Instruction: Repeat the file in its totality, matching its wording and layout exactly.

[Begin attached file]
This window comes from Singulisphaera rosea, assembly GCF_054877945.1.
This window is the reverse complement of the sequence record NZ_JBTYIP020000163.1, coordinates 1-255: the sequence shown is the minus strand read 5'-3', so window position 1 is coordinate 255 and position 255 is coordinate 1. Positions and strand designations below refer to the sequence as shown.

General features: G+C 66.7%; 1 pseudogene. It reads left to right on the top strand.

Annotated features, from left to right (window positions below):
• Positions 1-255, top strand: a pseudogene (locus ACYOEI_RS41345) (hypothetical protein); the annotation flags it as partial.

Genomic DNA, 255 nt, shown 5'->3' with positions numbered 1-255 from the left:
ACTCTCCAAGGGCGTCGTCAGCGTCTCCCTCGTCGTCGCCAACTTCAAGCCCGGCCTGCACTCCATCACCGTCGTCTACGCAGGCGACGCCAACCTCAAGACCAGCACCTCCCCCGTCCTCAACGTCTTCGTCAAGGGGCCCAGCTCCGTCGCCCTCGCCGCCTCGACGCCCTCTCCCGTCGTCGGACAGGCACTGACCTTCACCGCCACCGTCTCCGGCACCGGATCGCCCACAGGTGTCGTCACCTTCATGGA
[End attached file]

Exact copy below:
This window comes from Singulisphaera rosea, assembly GCF_054877945.1.
This window is the reverse complement of the sequence record NZ_JBTYIP020000163.1, coordinates 1-255: the sequence shown is the minus strand read 5'-3', so window position 1 is coordinate 255 and position 255 is coordinate 1. Positions and strand designations below refer to the sequence as shown.

General features: G+C 66.7%; 1 pseudogene. It reads left to right on the top strand.

Annotated features, from left to right (window positions below):
• Positions 1-255, top strand: a pseudogene (locus ACYOEI_RS41345) (hypothetical protein); the annotation flags it as partial.

Genomic DNA, 255 nt, shown 5'->3' with positions numbered 1-255 from the left:
ACTCTCCAAGGGCGTCGTCAGCGTCTCCCTCGTCGTCGCCAACTTCAAGCCCGGCCTGCACTCCATCACCGTCGTCTACGCAGGCGACGCCAACCTCAAGACCAGCACCTCCCCCGTCCTCAACGTCTTCGTCAAGGGGCCCAGCTCCGTCGCCCTCGCCGCCTCGACGCCCTCTCCCGTCGTCGGACAGGCACTGACCTTCACCGCCACCGTCTCCGGCACCGGATCGCCCACAGGTGTCGTCACCTTCATGGA